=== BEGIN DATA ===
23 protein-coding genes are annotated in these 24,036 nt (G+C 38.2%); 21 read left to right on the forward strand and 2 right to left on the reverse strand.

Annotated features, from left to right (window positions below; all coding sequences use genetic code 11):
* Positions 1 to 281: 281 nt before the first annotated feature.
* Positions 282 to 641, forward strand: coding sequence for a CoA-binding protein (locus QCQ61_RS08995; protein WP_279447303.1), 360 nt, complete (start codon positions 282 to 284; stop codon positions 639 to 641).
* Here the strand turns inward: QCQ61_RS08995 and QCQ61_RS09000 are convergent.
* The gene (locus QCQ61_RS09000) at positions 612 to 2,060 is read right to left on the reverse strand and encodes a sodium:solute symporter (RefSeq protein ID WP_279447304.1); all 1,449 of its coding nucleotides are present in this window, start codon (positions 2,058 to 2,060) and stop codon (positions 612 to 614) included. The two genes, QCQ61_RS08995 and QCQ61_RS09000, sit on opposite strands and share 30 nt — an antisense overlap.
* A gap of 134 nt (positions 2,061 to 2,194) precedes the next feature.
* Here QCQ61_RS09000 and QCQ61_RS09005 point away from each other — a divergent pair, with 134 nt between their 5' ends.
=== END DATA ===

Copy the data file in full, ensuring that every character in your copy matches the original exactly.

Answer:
23 protein-coding genes are annotated in these 24,036 nt (G+C 38.2%); 21 read left to right on the forward strand and 2 right to left on the reverse strand.

Annotated features, from left to right (window positions below; all coding sequences use genetic code 11):
* Positions 1 to 281: 281 nt before the first annotated feature.
* Positions 282 to 641, forward strand: coding sequence for a CoA-binding protein (locus QCQ61_RS08995; protein WP_279447303.1), 360 nt, complete (start codon positions 282 to 284; stop codon positions 639 to 641).
* Here the strand turns inward: QCQ61_RS08995 and QCQ61_RS09000 are convergent.
* The gene (locus QCQ61_RS09000) at positions 612 to 2,060 is read right to left on the reverse strand and encodes a sodium:solute symporter (RefSeq protein ID WP_279447304.1); all 1,449 of its coding nucleotides are present in this window, start codon (positions 2,058 to 2,060) and stop codon (positions 612 to 614) included. The two genes, QCQ61_RS08995 and QCQ61_RS09000, sit on opposite strands and share 30 nt — an antisense overlap.
* A gap of 134 nt (positions 2,061 to 2,194) precedes the next feature.
* Here QCQ61_RS09000 and QCQ61_RS09005 point away from each other — a divergent pair, with 134 nt between their 5' ends.